Not that much potential armband losing obstacles, until we reached the “Dragon Tails.” I noticed people where having a lot of trouble attempting the rope traverse and cat crawl. Left and right people decided to skip the obstacle and no armbands taken off of course. Losing time again, but to hell with that! I was not going to lower myself to skipping an obstacle!
Off to one of the p.i.t.a. “obstacles,” Carry the Shield. Up and down some hills with a wooden shield and hammer. Knee still hurting a bit, so didn’t want to move too quick along the uneven sandy terrain. Afraid of twisting my ankle again. After a few kilometers reaching the “Walls 2.0”, starting to turn into my favorite obstacles. Just like at my last Iron Viking I had little problems climbing the high wall without the use of the little race wave ledge. Again it became clear the racers weren’t instructed properly since people were helping each other over the walls. And also another potentially dangerous obstacle without volunteers.
Off towards the finish of the 13km. Just before the loop for the 19km came the “Platinum Rig.” Here the volunteers stated the obstacle was “Fail is burpees,” so there were lots of people (with their bands on) doing burpees. Saw people crawl over the monkey bars, and skip the rig completely but managed to nail it on the first try again!
Making my way past the rig my ankle started to get sore on the side with the bumped knee. The ankle that I’ve been struggling with since my first obstacle marathon this year. I lowered my pace a bit, going back to a steady pace without pain. Another favorite obstacle, the “Strong Wall”. Jumped up, pulled myself over the wall and off I was. The distance between obstacles increased a bit. The “Rope XL”, an absolute armband monster back at home, was dry and didn’t take that much effort to climb to the top.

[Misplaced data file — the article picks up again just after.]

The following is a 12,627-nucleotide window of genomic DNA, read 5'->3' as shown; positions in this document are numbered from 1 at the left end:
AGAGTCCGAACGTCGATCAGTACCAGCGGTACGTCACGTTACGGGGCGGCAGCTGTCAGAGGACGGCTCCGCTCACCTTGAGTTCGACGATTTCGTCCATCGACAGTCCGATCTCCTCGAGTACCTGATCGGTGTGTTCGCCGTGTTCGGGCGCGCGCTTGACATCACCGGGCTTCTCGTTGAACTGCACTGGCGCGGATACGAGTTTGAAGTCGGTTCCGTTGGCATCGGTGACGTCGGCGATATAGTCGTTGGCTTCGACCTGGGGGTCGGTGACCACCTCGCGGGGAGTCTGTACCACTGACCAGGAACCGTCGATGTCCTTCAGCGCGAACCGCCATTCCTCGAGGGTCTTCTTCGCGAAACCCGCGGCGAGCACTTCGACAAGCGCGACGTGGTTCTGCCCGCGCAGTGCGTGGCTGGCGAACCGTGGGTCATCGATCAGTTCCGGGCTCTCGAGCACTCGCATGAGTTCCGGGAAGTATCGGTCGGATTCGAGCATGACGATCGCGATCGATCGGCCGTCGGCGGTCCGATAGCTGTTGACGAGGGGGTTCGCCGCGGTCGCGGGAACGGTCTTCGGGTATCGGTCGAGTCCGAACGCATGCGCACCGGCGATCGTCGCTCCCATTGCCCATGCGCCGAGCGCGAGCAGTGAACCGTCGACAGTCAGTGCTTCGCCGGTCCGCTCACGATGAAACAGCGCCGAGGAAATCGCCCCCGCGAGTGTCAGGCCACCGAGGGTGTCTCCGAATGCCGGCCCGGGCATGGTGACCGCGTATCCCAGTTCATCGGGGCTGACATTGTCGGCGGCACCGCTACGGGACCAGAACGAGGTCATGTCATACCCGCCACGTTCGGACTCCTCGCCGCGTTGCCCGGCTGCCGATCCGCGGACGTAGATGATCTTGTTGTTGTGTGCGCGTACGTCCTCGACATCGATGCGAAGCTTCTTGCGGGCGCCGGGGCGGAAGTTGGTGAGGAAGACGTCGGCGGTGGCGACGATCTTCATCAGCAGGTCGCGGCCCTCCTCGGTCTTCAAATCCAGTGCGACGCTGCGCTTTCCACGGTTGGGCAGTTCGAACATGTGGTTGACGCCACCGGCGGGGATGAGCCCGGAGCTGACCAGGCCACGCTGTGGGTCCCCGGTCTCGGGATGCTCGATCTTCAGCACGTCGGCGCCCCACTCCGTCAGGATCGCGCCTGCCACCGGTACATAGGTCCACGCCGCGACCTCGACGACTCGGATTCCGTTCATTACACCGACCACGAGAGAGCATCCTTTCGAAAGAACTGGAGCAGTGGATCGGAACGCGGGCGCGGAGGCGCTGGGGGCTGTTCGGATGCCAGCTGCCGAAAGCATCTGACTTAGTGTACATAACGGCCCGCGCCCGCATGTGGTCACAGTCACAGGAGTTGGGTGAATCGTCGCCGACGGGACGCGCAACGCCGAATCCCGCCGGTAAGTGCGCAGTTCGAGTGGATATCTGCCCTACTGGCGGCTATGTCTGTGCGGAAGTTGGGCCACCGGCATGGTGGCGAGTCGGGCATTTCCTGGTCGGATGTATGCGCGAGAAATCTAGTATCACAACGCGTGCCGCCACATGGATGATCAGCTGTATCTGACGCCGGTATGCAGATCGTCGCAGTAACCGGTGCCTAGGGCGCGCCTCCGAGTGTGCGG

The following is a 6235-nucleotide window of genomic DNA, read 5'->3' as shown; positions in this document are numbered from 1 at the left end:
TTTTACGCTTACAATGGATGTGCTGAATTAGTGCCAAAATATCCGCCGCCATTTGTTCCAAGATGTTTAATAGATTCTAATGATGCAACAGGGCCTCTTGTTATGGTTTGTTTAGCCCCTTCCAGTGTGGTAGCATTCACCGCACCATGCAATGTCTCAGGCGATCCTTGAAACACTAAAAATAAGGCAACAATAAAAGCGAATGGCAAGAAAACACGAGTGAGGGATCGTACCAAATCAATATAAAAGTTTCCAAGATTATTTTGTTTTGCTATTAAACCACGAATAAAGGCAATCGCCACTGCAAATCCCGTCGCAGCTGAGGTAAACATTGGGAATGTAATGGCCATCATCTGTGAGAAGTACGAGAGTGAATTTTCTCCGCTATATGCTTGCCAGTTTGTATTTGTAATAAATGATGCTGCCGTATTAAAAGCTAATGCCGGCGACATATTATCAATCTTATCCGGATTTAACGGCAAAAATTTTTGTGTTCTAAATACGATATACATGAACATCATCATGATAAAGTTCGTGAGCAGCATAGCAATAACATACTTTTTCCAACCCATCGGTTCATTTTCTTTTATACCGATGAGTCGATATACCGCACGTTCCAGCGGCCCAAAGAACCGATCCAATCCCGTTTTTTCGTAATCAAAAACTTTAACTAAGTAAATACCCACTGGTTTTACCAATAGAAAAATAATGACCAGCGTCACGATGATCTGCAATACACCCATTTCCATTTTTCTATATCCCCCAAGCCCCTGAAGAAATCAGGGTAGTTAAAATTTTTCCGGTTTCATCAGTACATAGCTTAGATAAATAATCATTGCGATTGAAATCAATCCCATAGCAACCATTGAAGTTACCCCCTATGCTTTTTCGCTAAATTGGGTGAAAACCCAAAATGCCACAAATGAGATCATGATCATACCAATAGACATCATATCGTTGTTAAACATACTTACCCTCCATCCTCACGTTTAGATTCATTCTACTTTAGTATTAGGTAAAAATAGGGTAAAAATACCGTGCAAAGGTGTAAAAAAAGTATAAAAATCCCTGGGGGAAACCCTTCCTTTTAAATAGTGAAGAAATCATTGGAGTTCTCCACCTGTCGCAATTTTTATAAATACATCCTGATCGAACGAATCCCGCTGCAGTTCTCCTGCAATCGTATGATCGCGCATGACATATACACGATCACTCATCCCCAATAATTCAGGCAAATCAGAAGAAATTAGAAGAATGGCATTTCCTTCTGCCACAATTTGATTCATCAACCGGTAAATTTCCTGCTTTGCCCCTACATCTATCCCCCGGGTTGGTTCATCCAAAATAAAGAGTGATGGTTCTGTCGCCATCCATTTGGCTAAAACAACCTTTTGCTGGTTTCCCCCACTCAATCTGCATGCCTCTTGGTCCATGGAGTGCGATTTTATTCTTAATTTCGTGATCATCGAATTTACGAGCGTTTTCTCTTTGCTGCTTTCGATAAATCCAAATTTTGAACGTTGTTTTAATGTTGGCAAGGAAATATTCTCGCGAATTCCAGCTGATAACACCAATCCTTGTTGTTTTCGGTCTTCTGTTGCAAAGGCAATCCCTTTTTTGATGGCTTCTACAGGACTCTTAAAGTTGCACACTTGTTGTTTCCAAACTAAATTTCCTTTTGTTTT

Then came the “Weaver.” People who’ve done the weaver know it can be quite a p.i.t.a. If you manage to get a cramp or are already tired. Also, you almost have to have done it before to know what to do in the first place. Left and right people were running over the logs, instead of the over/under/over/under like we were supposed to.
I then flew over the “Two Bars,” eased up on the sand bag carry not to injure my ankle and knee and made my way towards the “Gunnors Struggle.” I forgot this obstacle so chuckled a bit when I spotted it. Another absolute armband killer back home. A fairly large group of people where held up here. I noticed people were doing second and third tries here. I grabbed the bar, swung myself across and didn’t take time to see how the rest was doing. Off I went. GPS showed I should be nearly there. I swirled back onto the festival area, running towards the “Varjagen Saga.” As expected this obstacle was hard, skipped a lot, done incorrect and with a volunteer with no idea what he was doing telling people to do burpees upon failure. I ran up the first inclined wall, saw a guy struggling to get across dragon back so showed him there wasn’t much to it. He quickly followed, and we went on to the part where we had to enter on a steal pipe then move on to the two wheels, swinging around until the platform to enter the rings. Made my way across the pegs with the rings and started the pegboard. Decided to start as far away from the platform as possible. Without too much effort I made my way to around two-thirds of the board and then swung myself onto the last platform! I was through! Off towards the “Walhalla Steps,” launched me onto the higher bottom step, then easy up the others. Another Strong Viking finished! On the other side, a guy (probably from the DOCRA) was almost frantically trying to write down all the finishers numbers of those finishing with armbands and finish times. He was not having a great time…. I suppose the fact that 90% of the racers finished with their armbands didn’t help.
We left around five hours after the start of the race wave and people where still crossing the finish line with an arm band. So he had his work cut out for him!
Later I heard that only the top 10 would qualify for Euros, so I don’t stand a chance there. At least it was a nice training for the next qualifier!
All in all, I found the race to be average. The greatness of the Strong Viking obstacles was nullified by the lack of instructions and volunteers/officials. The competition was a joke without a timing system, and the arm bands were almost useless as a means of qualifying. The course was like I said before flat but at least they overshot the distance “only” around a kilometer. In my opinion, they should look into using the more rugged terrain surrounding Roskilde. We enjoyed ourselves, but taking away the true race spirit of Odin was a real buzzkill to me.
Next week we’ll be going back to the roots of our team. We’ll be doing a double race weekend with the Autumn RAM run on Saturday and a Spartan Beast on Sunday!
Thank you for reading!